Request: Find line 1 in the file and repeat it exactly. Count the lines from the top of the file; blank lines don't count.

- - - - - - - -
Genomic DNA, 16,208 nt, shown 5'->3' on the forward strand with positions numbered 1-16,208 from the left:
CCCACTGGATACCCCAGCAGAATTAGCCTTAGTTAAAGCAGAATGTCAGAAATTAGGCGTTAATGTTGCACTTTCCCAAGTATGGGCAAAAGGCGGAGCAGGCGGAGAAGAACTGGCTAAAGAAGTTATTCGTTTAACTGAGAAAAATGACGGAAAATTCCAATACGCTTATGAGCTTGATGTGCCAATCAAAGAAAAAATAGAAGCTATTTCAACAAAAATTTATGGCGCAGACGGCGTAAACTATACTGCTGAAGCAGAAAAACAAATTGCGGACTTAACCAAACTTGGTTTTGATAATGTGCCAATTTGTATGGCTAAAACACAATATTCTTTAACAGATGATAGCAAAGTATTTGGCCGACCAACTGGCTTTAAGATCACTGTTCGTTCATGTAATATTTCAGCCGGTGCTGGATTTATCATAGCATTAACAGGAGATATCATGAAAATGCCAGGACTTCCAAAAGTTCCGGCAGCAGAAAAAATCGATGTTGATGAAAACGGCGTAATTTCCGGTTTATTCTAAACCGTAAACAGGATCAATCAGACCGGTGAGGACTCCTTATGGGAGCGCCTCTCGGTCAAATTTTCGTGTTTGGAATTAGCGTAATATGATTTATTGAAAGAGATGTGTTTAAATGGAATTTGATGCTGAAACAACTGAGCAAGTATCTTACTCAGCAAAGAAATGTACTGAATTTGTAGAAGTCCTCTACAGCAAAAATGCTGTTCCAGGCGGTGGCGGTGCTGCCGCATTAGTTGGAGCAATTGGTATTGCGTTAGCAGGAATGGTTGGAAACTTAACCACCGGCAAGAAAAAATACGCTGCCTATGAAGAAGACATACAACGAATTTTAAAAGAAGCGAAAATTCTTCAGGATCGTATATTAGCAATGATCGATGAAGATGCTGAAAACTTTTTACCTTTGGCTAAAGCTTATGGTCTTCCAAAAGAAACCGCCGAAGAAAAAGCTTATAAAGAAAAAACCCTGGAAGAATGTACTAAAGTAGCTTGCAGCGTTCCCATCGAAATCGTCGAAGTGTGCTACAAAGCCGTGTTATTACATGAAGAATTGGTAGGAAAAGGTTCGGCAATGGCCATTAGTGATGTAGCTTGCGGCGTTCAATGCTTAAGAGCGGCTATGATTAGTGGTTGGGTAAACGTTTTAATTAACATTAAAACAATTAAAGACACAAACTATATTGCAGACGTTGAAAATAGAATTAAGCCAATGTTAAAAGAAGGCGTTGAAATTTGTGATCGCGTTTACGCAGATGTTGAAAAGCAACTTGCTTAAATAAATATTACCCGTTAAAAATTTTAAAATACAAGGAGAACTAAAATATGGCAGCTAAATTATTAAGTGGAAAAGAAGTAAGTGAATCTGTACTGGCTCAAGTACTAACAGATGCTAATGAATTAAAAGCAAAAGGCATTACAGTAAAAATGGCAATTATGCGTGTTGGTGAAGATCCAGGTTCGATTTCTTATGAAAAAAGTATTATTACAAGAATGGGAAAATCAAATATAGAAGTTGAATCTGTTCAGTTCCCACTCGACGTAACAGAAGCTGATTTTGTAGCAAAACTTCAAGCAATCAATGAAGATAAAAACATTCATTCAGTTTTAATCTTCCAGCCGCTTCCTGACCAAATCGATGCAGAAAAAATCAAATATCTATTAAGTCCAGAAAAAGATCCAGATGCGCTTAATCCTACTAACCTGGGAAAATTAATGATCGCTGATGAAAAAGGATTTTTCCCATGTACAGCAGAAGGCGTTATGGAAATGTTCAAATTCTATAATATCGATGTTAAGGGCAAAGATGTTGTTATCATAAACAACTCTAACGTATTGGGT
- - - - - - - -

Genomic DNA, 16,208 nt, shown 5'->3' on the forward strand with positions numbered 1-16,208 from the left: